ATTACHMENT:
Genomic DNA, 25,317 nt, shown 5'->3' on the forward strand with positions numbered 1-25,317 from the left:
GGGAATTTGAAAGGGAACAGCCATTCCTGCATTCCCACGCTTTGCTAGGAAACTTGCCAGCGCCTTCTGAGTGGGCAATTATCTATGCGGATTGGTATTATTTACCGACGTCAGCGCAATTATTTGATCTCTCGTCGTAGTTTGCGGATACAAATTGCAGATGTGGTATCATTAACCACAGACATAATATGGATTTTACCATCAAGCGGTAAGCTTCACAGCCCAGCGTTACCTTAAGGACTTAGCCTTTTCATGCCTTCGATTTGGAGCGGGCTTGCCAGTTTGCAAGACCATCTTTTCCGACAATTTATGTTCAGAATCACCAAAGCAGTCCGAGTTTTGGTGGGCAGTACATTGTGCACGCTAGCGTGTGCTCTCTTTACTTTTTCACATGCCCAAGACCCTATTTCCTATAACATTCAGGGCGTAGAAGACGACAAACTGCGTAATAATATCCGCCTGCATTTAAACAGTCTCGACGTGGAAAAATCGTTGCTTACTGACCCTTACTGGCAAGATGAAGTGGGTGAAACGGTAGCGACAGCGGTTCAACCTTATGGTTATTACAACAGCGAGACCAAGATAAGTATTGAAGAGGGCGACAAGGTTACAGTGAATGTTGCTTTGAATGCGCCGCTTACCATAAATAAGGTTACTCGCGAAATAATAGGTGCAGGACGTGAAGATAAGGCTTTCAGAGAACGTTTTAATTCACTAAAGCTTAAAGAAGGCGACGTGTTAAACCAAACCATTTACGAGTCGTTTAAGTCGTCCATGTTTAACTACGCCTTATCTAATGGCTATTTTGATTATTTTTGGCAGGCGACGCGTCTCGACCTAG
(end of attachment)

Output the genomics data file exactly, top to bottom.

Genomic DNA, 25,317 nt, shown 5'->3' on the forward strand with positions numbered 1-25,317 from the left:
GGGAATTTGAAAGGGAACAGCCATTCCTGCATTCCCACGCTTTGCTAGGAAACTTGCCAGCGCCTTCTGAGTGGGCAATTATCTATGCGGATTGGTATTATTTACCGACGTCAGCGCAATTATTTGATCTCTCGTCGTAGTTTGCGGATACAAATTGCAGATGTGGTATCATTAACCACAGACATAATATGGATTTTACCATCAAGCGGTAAGCTTCACAGCCCAGCGTTACCTTAAGGACTTAGCCTTTTCATGCCTTCGATTTGGAGCGGGCTTGCCAGTTTGCAAGACCATCTTTTCCGACAATTTATGTTCAGAATCACCAAAGCAGTCCGAGTTTTGGTGGGCAGTACATTGTGCACGCTAGCGTGTGCTCTCTTTACTTTTTCACATGCCCAAGACCCTATTTCCTATAACATTCAGGGCGTAGAAGACGACAAACTGCGTAATAATATCCGCCTGCATTTAAACAGTCTCGACGTGGAAAAATCGTTGCTTACTGACCCTTACTGGCAAGATGAAGTGGGTGAAACGGTAGCGACAGCGGTTCAACCTTATGGTTATTACAACAGCGAGACCAAGATAAGTATTGAAGAGGGCGACAAGGTTACAGTGAATGTTGCTTTGAATGCGCCGCTTACCATAAATAAGGTTACTCGCGAAATAATAGGTGCAGGACGTGAAGATAAGGCTTTCAGAGAACGTTTTAATTCACTAAAGCTTAAAGAAGGCGACGTGTTAAACCAAACCATTTACGAGTCGTTTAAGTCGTCCATGTTTAACTACGCCTTATCTAATGGCTATTTTGATTATTTTTGGCAGGCGACGCGTCTCGACCTAG